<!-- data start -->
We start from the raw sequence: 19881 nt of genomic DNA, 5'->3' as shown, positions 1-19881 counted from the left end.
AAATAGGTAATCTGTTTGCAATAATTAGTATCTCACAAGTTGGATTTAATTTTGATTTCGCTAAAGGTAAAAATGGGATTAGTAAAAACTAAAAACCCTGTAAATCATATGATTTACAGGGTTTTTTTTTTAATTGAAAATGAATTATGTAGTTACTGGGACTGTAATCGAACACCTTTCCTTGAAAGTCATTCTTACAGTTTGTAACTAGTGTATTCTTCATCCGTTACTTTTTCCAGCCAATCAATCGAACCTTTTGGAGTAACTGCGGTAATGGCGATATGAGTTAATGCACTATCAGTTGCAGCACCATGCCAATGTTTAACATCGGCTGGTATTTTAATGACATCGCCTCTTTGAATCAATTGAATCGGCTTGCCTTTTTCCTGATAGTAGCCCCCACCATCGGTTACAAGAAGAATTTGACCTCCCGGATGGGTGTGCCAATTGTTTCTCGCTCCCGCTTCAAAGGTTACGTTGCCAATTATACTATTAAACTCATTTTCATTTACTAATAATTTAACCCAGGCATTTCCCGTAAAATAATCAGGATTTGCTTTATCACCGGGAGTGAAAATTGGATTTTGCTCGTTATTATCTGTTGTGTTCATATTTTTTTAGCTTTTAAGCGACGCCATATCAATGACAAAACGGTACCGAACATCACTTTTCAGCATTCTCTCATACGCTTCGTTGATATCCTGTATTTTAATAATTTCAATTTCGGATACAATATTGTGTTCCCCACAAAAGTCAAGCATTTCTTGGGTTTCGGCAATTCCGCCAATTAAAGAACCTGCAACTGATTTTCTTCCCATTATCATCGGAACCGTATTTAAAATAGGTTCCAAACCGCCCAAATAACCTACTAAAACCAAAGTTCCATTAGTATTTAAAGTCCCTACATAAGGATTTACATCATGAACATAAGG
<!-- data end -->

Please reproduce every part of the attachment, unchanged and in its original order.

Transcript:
We start from the raw sequence: 19881 nt of genomic DNA, 5'->3' as shown, positions 1-19881 counted from the left end.
AAATAGGTAATCTGTTTGCAATAATTAGTATCTCACAAGTTGGATTTAATTTTGATTTCGCTAAAGGTAAAAATGGGATTAGTAAAAACTAAAAACCCTGTAAATCATATGATTTACAGGGTTTTTTTTTTAATTGAAAATGAATTATGTAGTTACTGGGACTGTAATCGAACACCTTTCCTTGAAAGTCATTCTTACAGTTTGTAACTAGTGTATTCTTCATCCGTTACTTTTTCCAGCCAATCAATCGAACCTTTTGGAGTAACTGCGGTAATGGCGATATGAGTTAATGCACTATCAGTTGCAGCACCATGCCAATGTTTAACATCGGCTGGTATTTTAATGACATCGCCTCTTTGAATCAATTGAATCGGCTTGCCTTTTTCCTGATAGTAGCCCCCACCATCGGTTACAAGAAGAATTTGACCTCCCGGATGGGTGTGCCAATTGTTTCTCGCTCCCGCTTCAAAGGTTACGTTGCCAATTATACTATTAAACTCATTTTCATTTACTAATAATTTAACCCAGGCATTTCCCGTAAAATAATCAGGATTTGCTTTATCACCGGGAGTGAAAATTGGATTTTGCTCGTTATTATCTGTTGTGTTCATATTTTTTTAGCTTTTAAGCGACGCCATATCAATGACAAAACGGTACCGAACATCACTTTTCAGCATTCTCTCATACGCTTCGTTGATATCCTGTATTTTAATAATTTCAATTTCGGATACAATATTGTGTTCCCCACAAAAGTCAAGCATTTCTTGGGTTTCGGCAATTCCGCCAATTAAAGAACCTGCAACTGATTTTCTTCCCATTATCATCGGAACCGTATTTAAAATAGGTTCCAAACCGCCCAAATAACCTACTAAAACCAAAGTTCCATTAGTATTTAAAGTCCCTACATAAGGATTTACATCATGAACATAAGG